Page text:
Thursday, June 13, 2019

How the World was Made 6

Three more prose-poem
from the manuscript
How the World was Made.

 Since I'm currently on the road, 

here's three from the ghost 

of roads past.

Grand Canyon: A Vision

I hit a traffic jam a couple miles out from the Desert View Visitor Center. When I finally reached the center’s parking lot, the car was overheating. I found a parking space, thinking I’d hang out for a while, let the car cool down. There was a cafeteria, a gift shop. And people, so many people. I wandered down to an old stone tower that had a view of the southern half of the canyon. The scene had no effect. I felt I was in a theater, watching a movie of the Grand Canyon. The only way I can be saying this is from deep inside a dream - how else?

Dejected – because of the car, because of the crowds – I sat down at the edge of the parking lot, about ten feet from an edge with no railing, beneath a dead tree. The bleached branches stretched out into space. A couple of families – obviously traveling together – stood about two feet from the edge, talking, laughing. The boys kept pretending to push each other over the edge. A girl that looked like she belonged to one of the families – eleven, twelve – stood near the tree, eating an ice cream, eyeing the boys with disgust. She eventually turned her back on them. You can see how all this was taking place inside a dream.

A raven landed on one of the branches above me, eyed the cone in the girl's hand, then lifted off – a huge pterodactyl shadow in the dust below – and floated over her head. The girl looked up at the bird, screamed, and fell backwards, towards the cliff edge. The raven plucked up what was left of the cone and flew off. The girl started to cry, hysterical. A mother ran up, comforted her. The boys smirked, inside the dream. 

It was clear she wasn’t crying about the raven or the lost cone or the pain from the tumble. Even though she was at least ten feet away from the rim, I know that for a second, as she fell to the ground, she thought she was about to fly out into that vast space. Listening to the panic in her cries, I suddenly saw it, felt it – the fantastic terror of the drop. All my organs rose toward my throat, toward my own scream, and I knew that if I got up, ran towards the edge, threw myself over, I would fall for centuries, past the jagged levels of stone, exposed by floods 70 million years gone, to be reborn as a black feather resting in the eye socket of a mule skull. 

(Previously published in Azure

The Three Fates, San Francisco
He watches the valet pull his bags from the taxi, then lights a cigarette and stares at the brilliant chandelier lighting up the hotel lobby. His wife holds herself and says, “I thought it’d be warmer than this.” Red carpet unravels beneath their feet, through revolving glass doors, to the foot of the front desk. Across the street, up three floors, three wrinkled beige nylon panties hang off a fire escape grill, talking amongst themselves.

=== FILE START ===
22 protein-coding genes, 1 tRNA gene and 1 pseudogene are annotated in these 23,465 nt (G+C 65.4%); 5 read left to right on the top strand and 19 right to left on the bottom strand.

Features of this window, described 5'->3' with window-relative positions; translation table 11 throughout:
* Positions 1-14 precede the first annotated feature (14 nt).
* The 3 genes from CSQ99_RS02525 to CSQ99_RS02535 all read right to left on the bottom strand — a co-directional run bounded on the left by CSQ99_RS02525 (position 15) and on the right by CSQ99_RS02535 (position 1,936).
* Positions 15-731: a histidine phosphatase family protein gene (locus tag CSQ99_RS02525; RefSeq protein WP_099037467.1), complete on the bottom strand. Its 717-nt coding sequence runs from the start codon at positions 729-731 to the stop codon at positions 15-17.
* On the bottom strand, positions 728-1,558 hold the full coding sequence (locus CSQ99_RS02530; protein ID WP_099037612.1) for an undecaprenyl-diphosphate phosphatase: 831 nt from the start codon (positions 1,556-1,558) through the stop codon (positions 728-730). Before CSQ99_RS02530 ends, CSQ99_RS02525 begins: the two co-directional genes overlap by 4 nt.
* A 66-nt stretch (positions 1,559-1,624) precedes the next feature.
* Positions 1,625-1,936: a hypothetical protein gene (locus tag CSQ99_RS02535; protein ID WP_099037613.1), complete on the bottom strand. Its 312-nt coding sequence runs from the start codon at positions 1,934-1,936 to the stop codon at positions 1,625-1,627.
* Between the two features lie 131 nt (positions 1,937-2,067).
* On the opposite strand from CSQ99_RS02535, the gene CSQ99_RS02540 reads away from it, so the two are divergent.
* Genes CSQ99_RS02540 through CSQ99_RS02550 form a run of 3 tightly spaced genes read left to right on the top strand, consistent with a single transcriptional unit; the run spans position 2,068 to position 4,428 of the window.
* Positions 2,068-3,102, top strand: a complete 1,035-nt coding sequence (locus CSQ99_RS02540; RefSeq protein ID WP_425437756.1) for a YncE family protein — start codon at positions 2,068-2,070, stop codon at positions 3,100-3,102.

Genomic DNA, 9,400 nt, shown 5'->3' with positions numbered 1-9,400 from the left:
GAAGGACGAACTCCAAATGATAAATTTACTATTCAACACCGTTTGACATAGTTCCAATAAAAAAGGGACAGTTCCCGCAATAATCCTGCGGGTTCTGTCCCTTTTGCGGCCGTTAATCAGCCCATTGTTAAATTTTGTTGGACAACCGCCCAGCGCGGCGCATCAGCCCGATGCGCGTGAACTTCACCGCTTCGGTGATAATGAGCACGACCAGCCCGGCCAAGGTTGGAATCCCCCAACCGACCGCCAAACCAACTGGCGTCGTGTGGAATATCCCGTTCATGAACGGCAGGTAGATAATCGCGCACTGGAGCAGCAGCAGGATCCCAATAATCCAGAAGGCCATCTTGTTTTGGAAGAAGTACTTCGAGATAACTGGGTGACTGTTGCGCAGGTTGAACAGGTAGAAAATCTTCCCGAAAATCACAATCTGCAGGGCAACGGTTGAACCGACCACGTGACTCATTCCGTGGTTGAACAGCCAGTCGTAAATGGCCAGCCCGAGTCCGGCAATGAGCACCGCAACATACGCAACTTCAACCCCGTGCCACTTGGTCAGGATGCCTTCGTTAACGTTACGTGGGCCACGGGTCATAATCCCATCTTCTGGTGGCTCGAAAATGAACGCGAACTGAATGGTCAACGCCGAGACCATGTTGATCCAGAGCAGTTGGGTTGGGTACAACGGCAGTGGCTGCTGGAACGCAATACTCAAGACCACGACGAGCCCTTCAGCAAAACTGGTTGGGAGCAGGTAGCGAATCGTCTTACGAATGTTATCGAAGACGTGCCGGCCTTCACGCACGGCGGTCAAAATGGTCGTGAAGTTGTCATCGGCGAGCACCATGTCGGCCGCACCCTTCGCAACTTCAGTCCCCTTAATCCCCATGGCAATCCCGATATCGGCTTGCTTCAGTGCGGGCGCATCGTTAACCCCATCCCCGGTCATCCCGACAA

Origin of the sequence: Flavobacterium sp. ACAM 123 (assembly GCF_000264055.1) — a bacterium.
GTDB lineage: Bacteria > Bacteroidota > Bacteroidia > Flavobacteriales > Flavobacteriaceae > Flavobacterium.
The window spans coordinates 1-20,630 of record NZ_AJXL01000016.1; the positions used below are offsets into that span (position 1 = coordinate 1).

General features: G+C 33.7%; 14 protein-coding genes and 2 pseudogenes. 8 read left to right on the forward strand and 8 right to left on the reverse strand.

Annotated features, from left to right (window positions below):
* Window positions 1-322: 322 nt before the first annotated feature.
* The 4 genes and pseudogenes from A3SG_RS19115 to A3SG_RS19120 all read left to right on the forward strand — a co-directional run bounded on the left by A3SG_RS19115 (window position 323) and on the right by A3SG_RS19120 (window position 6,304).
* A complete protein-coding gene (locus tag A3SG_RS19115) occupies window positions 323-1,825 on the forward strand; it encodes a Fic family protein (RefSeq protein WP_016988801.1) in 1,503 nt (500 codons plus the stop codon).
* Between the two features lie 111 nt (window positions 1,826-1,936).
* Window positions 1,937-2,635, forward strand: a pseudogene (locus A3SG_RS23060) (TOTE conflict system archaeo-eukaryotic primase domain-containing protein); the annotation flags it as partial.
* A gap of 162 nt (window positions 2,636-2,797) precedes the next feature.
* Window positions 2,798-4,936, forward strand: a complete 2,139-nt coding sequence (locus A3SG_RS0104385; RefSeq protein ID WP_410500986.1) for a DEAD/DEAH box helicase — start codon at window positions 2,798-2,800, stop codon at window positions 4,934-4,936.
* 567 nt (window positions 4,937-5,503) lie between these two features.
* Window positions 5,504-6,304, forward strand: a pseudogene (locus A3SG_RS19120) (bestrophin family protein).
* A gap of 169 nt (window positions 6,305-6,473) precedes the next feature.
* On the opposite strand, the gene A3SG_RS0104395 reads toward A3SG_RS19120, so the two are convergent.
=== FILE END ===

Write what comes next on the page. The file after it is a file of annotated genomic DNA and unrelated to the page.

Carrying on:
Night: A Vision
We drove for ten hours straight down 95, from Saugerties, New York, heading to Orlando. Mother believed Orlando was going to be a holy land of work: Disneyworld, Universal Studios, SeaWorld, Wet n’ Wild – and all those restaurants. I am telling you this from inside a dream.

Right before nightfall, in the middle of Georgia, we followed signs to a state campground off the highway, set up camp in the middle of a thick pine forest. No one else was there. Was there something wrong with the place? It made my sister, Linnie, nervous. She’d been obsessed with death ever since my father took off. Mother told her to stop being such a baby. Remember, I am telling you this from inside a dream.

When the sun set it was so dark we couldn’t see our hands in front of our faces. We had no flashlight. Mother and Linnie crawled into the tent. I was mad at Mother for scolding Linnie, so I continued to sit in the dark. Do you know the dark? Darkness out there was a creature that swallowed me whole. Crickets and cicadas boomed inside its stiflingly hot belly, a fierce wall of sound, louder than my rising panic. This is the dream. There was nothing else.

When you can’t see your own body, is it really there? Shapes came and went: men with ant heads and alligator skin; whispering bats with luminescent butterfly wings; the orange ash from my dead grandfather’s cigarette. I reached out with an arm that did not exist. Did I touch something? “Is someone there?” I said. I said it inside the dream.

The next morning, we woke, ate peanut butter and jelly sandwiches, headed back to the highway. The car broke down in Jacksonville, so Jacksonville is where we ended up. Now, when I can’t sleep, I find myself at that campground, turning back as we pulled away, seeing my own body standing next to the picnic table. Some part of me was taken that night, enfolded into a vast body; fluid, amorphous, a black ocean with no shoreline…

(Previously Published in The Bitter Oleander)

Other prose-poems from the manuscript can be found here:

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